The White House demanded on Thursday that Myanmar's military government immediately halt an intensifying crackdown by security forces against protesters mounting the country's largest uprising in 20 years.

"The Burmese government should not stand in the way of its people's desire for freedom," White House spokesman Gordon Johndroe said. "They must stop this violence against peaceful protesters now."

At least five people, including a Japanese photographer, were killed in Myanmar's main city on Thursday when soldiers and police fired on crowds protesting against decades of military rule and economic hardship.

Witnesses said scores of protesters had been wounded or beaten in at least three or four incidents around Yangon after soldiers told residents they had 10 minutes to clear the city center streets or risk getting shot.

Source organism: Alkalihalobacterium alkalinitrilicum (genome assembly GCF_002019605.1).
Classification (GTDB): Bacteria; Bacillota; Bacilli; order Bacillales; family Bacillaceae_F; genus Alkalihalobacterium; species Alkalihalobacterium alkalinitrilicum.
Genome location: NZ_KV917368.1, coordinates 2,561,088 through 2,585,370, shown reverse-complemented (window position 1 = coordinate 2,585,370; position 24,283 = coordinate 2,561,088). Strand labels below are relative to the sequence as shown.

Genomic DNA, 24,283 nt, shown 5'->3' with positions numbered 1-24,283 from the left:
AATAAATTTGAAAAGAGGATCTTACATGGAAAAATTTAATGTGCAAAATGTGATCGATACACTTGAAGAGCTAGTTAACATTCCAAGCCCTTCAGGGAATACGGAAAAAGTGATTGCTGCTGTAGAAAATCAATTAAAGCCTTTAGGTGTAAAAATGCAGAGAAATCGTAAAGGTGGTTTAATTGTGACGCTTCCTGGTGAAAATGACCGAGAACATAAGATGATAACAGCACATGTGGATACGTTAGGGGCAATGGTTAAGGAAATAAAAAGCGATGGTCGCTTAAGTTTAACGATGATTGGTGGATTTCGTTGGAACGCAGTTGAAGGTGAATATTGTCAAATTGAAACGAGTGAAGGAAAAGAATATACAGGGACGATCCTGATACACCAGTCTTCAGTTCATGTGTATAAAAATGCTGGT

U.S. President George W. Bush used his annual U.N. General Assembly speech on Tuesday to announce new sanctions against the Myanmar government and urged the United Nations and other countries to keep up pressure on Myanmar's military rulers.

The United States has been pushing for years for Myanmar to free Nobel laureate and pro-democracy politician Aung San Suu Kyi and has led a campaign of isolation until the junta allows political reform, including her release.